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An Asian-Canadian man meets the sister he never knew he had: a wistful novel about family, loss, and forgiveness.

BEAUTY PLUS PITY new release

“Beauty plus pity—that is the closest we can get to a definition of art.” —Vladimir Nabokov In this tragicomic modern immigrant’s tale, Malcolm Kwan is a slacker twentysomething Asian-Canadian living in Vancouver who is about to embark on a modelling career when his life is suddenly derailed by two near-simultaneous events: the death of his filmmaker father, and the betrayal of his fiancée who has left him. Soon he meets Hadley, the half-sister he never knew existed—the result of his father’s extramarital affair— and as their tentative relationship grows, Malcolm is forced to confront his past relationships with women, including his own mother, an art teacher working through her grief as well as her resentment at her son befriending her husband’s daughter. Written with a winsome yet plaintive eye, Beauty Plus Pity is about a young man who’s forced to reckon with the past as he works through his lifelong ambivalence toward his hyphenated cultural identity, and between two parents holding intolerable secrets.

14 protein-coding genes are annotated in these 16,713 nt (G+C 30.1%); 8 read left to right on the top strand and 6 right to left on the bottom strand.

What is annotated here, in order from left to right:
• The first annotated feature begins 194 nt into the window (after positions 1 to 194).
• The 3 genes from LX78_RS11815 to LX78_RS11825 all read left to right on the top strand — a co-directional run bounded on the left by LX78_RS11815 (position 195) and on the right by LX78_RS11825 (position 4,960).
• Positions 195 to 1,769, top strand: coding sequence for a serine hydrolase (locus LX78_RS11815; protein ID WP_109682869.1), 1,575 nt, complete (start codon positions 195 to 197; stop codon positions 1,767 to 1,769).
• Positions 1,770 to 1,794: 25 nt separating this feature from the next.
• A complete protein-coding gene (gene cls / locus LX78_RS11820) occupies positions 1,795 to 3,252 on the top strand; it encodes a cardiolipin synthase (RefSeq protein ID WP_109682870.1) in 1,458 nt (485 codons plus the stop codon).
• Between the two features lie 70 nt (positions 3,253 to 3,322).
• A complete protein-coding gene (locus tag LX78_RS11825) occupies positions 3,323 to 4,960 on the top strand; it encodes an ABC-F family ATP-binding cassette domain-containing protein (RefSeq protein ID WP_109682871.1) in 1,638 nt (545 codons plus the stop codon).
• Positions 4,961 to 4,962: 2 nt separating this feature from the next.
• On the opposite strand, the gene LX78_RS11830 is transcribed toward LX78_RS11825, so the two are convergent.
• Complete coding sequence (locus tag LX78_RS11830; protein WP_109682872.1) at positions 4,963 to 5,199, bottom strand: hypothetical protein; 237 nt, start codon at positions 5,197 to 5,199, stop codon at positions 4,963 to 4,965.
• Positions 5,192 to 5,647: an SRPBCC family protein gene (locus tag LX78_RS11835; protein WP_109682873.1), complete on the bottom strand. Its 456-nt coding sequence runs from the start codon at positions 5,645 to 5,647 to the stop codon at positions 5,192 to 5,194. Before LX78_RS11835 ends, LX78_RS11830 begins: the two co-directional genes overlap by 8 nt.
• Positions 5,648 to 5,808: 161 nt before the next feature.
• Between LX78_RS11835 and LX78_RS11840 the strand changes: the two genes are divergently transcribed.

Kevin Chong Kevin Chong was born in Hong Kong in 1975 and raised in Vancouver. He is the author of a novel, Baroque-a-Nova (Penguin), a music memoir entitled Neil Young Nation (Greystone), and a forthcoming memoir on horse-racing. His writing has appeared in the Globe and Mail, the Walrus, Chatelaine, and the CBC Arts website.

isbn 978-1-55152-416-0

fiction

5.5 x 8 | 256 pp | paper

fic019000

$17.95/ $16.95 us

pub month: september

It took me a moment to find the person my aunts had been talking about. She had hidden herself in a far corner of the room, and sat on the bench of an electric piano that had been pushed aside, a piece of gauzy tarp thrown over it. On a plate balanced between her knees was a piece of coffee cake. She didn’t look much older than sixteen or seventeen, a tall, robust-looking girl with big walnut eyes, a bell-shaped forehead, and a buttery complexion. One corner of her face was curled into a deeply preoccupied expression. She was in a dark crushed velvet dress with large buttons running down the middle, green tights, and boxy platform shoes. She was my newfound sister, and when she caught me looking at her, the corners of her mouth turned down. Who was that staring back at me?

spring 2011 page 8

f11-arsenal-pulp-press  

FALL 2011 CATALOGUE Celebrating forty years of publishing. A STORY STILL UNFOLDING Forty Years of Arsenal Pulp Press Above all, this year is...

f11-arsenal-pulp-press  

FALL 2011 CATALOGUE Celebrating forty years of publishing. A STORY STILL UNFOLDING Forty Years of Arsenal Pulp Press Above all, this year is...

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